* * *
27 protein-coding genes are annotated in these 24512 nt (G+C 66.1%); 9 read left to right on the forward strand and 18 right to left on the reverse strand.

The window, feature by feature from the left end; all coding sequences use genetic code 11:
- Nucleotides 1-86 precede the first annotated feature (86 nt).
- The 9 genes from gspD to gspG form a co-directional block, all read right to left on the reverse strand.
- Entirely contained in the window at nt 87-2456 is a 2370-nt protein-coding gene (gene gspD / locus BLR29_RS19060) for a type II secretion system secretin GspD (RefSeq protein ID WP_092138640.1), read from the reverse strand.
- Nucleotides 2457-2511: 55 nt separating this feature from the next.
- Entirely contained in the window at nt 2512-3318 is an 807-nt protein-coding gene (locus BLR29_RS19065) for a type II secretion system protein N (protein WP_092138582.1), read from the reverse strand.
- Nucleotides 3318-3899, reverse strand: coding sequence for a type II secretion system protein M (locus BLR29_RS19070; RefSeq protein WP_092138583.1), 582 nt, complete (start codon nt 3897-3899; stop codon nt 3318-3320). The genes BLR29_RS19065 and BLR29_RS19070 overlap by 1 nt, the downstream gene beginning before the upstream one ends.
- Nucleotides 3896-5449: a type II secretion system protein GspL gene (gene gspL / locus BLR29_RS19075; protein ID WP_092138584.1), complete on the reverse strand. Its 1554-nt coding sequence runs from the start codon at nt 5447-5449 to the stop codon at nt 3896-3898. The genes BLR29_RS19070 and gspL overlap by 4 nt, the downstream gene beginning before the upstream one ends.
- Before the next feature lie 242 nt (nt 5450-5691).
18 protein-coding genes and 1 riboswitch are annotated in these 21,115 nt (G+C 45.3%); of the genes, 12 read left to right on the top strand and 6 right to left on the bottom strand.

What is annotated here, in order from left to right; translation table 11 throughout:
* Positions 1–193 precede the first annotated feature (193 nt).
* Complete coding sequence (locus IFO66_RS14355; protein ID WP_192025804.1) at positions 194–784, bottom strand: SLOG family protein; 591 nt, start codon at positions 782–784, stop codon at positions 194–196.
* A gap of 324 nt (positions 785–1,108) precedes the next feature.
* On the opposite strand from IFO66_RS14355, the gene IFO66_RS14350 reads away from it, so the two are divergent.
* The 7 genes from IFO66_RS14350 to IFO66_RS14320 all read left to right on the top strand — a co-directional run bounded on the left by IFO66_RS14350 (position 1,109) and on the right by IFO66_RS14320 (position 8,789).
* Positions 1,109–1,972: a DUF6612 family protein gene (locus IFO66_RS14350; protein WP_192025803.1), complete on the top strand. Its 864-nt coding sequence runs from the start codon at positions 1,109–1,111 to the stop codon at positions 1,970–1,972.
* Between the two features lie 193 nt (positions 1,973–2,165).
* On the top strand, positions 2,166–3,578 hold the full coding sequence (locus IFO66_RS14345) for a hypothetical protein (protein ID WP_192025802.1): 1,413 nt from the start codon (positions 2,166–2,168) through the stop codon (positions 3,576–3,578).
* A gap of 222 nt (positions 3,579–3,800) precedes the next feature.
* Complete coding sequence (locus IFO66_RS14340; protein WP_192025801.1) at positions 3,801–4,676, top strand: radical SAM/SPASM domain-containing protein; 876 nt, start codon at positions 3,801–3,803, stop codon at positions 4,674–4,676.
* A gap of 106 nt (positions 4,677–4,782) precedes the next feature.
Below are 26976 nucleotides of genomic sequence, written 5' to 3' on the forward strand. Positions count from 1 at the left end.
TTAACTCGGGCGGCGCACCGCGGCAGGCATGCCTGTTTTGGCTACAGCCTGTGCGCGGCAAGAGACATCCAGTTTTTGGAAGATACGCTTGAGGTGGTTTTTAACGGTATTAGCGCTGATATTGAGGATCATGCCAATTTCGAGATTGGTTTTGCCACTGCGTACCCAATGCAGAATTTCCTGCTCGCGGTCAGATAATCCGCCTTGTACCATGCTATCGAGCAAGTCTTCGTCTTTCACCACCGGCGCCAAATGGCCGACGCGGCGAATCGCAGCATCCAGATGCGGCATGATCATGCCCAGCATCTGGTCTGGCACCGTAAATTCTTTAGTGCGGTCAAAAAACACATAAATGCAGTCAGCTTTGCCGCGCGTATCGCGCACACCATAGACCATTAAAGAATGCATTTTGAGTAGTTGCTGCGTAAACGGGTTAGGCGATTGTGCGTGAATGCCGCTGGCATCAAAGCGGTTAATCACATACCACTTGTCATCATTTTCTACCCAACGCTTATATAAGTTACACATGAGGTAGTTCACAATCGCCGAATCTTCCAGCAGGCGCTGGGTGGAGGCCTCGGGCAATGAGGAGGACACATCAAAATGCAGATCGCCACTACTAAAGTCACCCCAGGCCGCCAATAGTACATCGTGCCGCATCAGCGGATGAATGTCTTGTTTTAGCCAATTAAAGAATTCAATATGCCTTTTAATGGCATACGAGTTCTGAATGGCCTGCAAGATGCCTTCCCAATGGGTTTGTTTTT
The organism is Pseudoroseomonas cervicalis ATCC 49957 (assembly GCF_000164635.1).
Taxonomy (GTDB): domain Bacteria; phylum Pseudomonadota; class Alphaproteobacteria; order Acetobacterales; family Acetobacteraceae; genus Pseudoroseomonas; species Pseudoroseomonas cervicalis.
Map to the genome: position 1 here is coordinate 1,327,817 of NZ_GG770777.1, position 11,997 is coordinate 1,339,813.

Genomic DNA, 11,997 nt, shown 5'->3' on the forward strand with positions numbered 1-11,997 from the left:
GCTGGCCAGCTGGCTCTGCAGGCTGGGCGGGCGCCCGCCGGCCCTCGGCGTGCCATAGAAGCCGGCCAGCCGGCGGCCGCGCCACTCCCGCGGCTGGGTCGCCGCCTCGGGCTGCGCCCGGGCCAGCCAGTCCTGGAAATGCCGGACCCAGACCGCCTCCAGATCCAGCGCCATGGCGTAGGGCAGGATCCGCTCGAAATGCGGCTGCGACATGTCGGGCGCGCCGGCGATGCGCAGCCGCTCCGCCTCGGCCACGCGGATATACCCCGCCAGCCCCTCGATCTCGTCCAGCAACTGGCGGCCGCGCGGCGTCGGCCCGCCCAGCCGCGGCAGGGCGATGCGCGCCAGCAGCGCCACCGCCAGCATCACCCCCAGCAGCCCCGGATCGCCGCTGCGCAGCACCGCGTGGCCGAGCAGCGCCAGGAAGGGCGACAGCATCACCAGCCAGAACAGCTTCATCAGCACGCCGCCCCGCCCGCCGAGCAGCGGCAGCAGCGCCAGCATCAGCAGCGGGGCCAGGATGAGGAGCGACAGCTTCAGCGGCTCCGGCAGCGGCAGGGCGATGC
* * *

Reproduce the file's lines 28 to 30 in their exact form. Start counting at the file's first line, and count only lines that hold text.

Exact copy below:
Map to the genome: position 1 here is coordinate 1,327,817 of NZ_GG770777.1, position 11,997 is coordinate 1,339,813.

Genomic DNA, 11,997 nt, shown 5'->3' on the forward strand with positions numbered 1-11,997 from the left:
GCTGGCCAGCTGGCTCTGCAGGCTGGGCGGGCGCCCGCCGGCCCTCGGCGTGCCATAGAAGCCGGCCAGCCGGCGGCCGCGCCACTCCCGCGGCTGGGTCGCCGCCTCGGGCTGCGCCCGGGCCAGCCAGTCCTGGAAATGCCGGACCCAGACCGCCTCCAGATCCAGCGCCATGGCGTAGGGCAGGATCCGCTCGAAATGCGGCTGCGACATGTCGGGCGCGCCGGCGATGCGCAGCCGCTCCGCCTCGGCCACGCGGATATACCCCGCCAGCCCCTCGATCTCGTCCAGCAACTGGCGGCCGCGCGGCGTCGGCCCGCCCAGCCGCGGCAGGGCGATGCGCGCCAGCAGCGCCACCGCCAGCATCACCCCCAGCAGCCCCGGATCGCCGCTGCGCAGCACCGCGTGGCCGAGCAGCGCCAGGAAGGGCGACAGCATCACCAGCCAGAACAGCTTCATCAGCACGCCGCCCCGCCCGCCGAGCAGCGGCAGCAGCGCCAGCATCAGCAGCGGGGCCAGGATGAGGAGCGACAGCTTCAGCGGCTCCGGCAGCGGCAGGGCGATGC